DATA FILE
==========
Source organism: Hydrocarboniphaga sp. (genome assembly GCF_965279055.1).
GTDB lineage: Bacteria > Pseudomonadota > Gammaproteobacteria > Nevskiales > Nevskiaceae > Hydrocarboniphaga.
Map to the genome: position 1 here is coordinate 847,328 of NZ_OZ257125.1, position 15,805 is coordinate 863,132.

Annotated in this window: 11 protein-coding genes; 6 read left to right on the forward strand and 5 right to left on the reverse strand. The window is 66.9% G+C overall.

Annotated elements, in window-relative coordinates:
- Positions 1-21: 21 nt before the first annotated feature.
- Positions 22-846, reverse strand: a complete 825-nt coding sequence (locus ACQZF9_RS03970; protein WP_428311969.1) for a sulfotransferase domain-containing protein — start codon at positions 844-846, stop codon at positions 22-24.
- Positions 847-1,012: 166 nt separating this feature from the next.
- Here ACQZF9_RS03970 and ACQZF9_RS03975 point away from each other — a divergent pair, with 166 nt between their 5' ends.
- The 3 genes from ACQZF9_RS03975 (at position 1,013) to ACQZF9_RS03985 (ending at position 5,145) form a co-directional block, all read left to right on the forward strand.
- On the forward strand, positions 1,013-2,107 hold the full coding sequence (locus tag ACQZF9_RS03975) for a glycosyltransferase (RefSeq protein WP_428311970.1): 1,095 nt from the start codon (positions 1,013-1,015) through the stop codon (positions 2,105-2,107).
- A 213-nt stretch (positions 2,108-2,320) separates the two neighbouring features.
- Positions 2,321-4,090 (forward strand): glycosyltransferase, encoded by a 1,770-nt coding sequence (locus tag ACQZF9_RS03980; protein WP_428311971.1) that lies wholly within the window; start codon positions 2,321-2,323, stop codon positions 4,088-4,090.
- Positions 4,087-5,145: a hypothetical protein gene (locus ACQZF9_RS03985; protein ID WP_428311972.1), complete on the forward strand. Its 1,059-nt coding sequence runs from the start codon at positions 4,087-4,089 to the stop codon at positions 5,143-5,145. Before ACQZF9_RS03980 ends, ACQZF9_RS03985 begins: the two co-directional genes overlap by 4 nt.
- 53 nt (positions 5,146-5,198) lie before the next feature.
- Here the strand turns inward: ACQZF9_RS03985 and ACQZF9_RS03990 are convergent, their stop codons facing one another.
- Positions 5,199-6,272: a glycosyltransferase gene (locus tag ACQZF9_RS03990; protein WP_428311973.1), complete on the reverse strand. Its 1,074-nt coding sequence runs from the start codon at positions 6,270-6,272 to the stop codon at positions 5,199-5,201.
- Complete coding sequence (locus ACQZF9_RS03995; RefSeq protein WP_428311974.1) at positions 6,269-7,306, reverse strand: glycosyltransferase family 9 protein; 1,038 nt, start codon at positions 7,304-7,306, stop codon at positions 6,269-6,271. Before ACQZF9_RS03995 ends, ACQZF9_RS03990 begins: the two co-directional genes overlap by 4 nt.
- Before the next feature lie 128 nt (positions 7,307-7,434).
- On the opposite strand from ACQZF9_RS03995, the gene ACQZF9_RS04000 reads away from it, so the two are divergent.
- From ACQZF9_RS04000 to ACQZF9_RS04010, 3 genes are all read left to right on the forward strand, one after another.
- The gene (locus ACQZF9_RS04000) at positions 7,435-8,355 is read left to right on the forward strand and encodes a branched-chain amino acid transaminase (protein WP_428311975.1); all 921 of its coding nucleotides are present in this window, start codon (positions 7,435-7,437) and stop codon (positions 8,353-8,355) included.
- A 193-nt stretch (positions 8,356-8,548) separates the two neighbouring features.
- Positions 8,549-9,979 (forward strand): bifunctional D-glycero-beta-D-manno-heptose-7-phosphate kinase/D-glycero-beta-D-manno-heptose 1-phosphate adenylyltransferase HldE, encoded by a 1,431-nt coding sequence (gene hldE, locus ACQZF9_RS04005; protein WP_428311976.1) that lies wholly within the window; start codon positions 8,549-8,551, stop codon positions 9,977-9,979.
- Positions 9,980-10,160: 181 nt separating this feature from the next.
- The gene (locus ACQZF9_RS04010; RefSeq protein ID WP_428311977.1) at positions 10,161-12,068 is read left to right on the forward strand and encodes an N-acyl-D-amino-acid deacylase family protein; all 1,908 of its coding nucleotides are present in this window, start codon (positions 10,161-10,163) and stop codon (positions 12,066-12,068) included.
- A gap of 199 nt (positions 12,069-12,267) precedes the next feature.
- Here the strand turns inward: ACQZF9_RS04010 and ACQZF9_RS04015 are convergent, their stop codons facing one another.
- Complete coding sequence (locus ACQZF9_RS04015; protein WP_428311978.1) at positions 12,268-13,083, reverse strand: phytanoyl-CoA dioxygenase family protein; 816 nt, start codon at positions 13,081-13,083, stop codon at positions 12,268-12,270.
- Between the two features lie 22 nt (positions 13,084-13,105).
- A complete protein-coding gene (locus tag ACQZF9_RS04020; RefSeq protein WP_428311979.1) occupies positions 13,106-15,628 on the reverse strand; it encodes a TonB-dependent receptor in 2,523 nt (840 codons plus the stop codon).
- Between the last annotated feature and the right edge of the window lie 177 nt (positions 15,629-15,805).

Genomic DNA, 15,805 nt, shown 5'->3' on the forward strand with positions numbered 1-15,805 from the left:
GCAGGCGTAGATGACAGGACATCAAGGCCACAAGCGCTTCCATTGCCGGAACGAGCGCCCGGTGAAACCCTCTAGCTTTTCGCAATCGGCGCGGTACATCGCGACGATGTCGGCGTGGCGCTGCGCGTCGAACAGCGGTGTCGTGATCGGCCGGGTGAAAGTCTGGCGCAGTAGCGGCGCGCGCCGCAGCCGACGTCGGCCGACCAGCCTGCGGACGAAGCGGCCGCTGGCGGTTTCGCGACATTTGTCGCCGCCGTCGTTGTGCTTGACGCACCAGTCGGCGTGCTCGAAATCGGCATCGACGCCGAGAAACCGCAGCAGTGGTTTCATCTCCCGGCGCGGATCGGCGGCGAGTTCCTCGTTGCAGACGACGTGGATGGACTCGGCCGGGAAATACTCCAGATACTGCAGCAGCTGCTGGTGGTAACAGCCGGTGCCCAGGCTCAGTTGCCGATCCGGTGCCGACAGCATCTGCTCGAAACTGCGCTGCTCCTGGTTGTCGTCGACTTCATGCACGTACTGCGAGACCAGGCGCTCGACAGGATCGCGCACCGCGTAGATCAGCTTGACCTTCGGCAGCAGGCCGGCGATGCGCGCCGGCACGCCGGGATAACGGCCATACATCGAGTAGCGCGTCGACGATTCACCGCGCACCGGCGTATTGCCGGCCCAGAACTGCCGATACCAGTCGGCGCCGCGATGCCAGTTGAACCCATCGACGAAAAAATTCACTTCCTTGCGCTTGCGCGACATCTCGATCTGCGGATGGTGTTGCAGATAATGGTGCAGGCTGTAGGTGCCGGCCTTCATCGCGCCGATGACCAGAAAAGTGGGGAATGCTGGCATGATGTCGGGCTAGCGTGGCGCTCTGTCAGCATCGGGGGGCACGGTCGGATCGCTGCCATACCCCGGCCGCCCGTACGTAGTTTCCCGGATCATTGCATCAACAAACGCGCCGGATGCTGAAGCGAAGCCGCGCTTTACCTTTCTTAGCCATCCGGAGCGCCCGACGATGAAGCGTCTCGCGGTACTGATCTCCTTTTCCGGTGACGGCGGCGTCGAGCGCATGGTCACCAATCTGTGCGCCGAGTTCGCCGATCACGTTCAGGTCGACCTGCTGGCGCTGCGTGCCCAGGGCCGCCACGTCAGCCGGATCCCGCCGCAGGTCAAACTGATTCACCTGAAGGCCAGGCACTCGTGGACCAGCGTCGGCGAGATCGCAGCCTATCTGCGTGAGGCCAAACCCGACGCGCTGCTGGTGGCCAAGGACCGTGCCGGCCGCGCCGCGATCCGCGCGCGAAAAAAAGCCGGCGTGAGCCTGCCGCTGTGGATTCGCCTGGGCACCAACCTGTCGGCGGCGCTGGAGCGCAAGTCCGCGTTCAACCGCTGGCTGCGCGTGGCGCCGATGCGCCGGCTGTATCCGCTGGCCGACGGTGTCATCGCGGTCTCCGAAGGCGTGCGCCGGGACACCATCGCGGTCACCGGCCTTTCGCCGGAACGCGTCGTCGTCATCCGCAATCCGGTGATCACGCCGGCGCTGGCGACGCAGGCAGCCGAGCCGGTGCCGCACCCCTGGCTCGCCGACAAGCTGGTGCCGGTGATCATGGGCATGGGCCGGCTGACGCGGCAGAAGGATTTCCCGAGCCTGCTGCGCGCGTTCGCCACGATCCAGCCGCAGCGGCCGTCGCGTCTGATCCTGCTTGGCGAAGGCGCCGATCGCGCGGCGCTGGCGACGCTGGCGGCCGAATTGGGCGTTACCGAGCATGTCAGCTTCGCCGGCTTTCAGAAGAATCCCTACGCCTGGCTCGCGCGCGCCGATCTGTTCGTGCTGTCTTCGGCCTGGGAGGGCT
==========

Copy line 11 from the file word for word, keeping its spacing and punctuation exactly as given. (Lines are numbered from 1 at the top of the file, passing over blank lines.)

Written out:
- On the forward strand, positions 1,013-2,107 hold the full coding sequence (locus tag ACQZF9_RS03975) for a glycosyltransferase (RefSeq protein WP_428311970.1): 1,095 nt from the start codon (positions 1,013-1,015) through the stop codon (positions 2,105-2,107).